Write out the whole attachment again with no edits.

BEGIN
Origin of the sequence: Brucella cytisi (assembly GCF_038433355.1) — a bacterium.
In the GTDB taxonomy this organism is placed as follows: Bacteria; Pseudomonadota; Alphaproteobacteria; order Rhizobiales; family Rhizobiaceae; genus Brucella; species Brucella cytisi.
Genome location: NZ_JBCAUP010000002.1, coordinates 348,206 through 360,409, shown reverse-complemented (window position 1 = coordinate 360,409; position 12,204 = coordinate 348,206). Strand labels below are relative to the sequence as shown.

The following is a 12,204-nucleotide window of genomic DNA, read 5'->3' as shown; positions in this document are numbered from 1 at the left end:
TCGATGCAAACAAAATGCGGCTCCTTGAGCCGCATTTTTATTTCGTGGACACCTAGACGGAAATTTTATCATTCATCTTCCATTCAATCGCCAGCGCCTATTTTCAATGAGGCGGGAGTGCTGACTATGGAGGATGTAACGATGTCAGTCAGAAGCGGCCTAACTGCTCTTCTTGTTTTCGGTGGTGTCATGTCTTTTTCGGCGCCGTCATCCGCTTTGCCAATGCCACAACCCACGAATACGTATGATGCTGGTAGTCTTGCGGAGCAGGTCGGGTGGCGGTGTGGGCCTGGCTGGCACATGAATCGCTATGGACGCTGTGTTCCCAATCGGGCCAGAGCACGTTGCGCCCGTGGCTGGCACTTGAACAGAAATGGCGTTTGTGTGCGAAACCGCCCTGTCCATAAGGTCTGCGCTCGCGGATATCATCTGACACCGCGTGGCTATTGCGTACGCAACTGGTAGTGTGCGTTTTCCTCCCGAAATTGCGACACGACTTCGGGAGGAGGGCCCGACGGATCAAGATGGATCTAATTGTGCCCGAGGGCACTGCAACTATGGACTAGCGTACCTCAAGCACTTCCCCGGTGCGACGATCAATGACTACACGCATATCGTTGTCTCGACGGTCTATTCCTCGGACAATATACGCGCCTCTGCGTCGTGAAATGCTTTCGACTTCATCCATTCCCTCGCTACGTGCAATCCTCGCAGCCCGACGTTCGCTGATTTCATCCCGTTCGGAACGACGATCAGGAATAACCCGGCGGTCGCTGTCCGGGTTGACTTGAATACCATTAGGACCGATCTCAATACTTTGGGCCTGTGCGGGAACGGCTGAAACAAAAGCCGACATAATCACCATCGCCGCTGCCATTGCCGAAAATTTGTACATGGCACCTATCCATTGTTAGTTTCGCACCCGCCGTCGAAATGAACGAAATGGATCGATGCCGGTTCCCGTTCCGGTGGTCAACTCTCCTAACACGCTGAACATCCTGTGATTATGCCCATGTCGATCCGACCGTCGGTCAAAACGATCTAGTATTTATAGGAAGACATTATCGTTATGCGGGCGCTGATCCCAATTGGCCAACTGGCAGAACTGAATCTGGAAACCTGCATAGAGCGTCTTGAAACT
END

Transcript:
Origin of the sequence: Brucella cytisi (assembly GCF_038433355.1) — a bacterium.
In the GTDB taxonomy this organism is placed as follows: Bacteria; Pseudomonadota; Alphaproteobacteria; order Rhizobiales; family Rhizobiaceae; genus Brucella; species Brucella cytisi.
Genome location: NZ_JBCAUP010000002.1, coordinates 348,206 through 360,409, shown reverse-complemented (window position 1 = coordinate 360,409; position 12,204 = coordinate 348,206). Strand labels below are relative to the sequence as shown.

The following is a 12,204-nucleotide window of genomic DNA, read 5'->3' as shown; positions in this document are numbered from 1 at the left end:
TCGATGCAAACAAAATGCGGCTCCTTGAGCCGCATTTTTATTTCGTGGACACCTAGACGGAAATTTTATCATTCATCTTCCATTCAATCGCCAGCGCCTATTTTCAATGAGGCGGGAGTGCTGACTATGGAGGATGTAACGATGTCAGTCAGAAGCGGCCTAACTGCTCTTCTTGTTTTCGGTGGTGTCATGTCTTTTTCGGCGCCGTCATCCGCTTTGCCAATGCCACAACCCACGAATACGTATGATGCTGGTAGTCTTGCGGAGCAGGTCGGGTGGCGGTGTGGGCCTGGCTGGCACATGAATCGCTATGGACGCTGTGTTCCCAATCGGGCCAGAGCACGTTGCGCCCGTGGCTGGCACTTGAACAGAAATGGCGTTTGTGTGCGAAACCGCCCTGTCCATAAGGTCTGCGCTCGCGGATATCATCTGACACCGCGTGGCTATTGCGTACGCAACTGGTAGTGTGCGTTTTCCTCCCGAAATTGCGACACGACTTCGGGAGGAGGGCCCGACGGATCAAGATGGATCTAATTGTGCCCGAGGGCACTGCAACTATGGACTAGCGTACCTCAAGCACTTCCCCGGTGCGACGATCAATGACTACACGCATATCGTTGTCTCGACGGTCTATTCCTCGGACAATATACGCGCCTCTGCGTCGTGAAATGCTTTCGACTTCATCCATTCCCTCGCTACGTGCAATCCTCGCAGCCCGACGTTCGCTGATTTCATCCCGTTCGGAACGACGATCAGGAATAACCCGGCGGTCGCTGTCCGGGTTGACTTGAATACCATTAGGACCGATCTCAATACTTTGGGCCTGTGCGGGAACGGCTGAAACAAAAGCCGACATAATCACCATCGCCGCTGCCATTGCCGAAAATTTGTACATGGCACCTATCCATTGTTAGTTTCGCACCCGCCGTCGAAATGAACGAAATGGATCGATGCCGGTTCCCGTTCCGGTGGTCAACTCTCCTAACACGCTGAACATCCTGTGATTATGCCCATGTCGATCCGACCGTCGGTCAAAACGATCTAGTATTTATAGGAAGACATTATCGTTATGCGGGCGCTGATCCCAATTGGCCAACTGGCAGAACTGAATCTGGAAACCTGCATAGAGCGTCTTGAAACT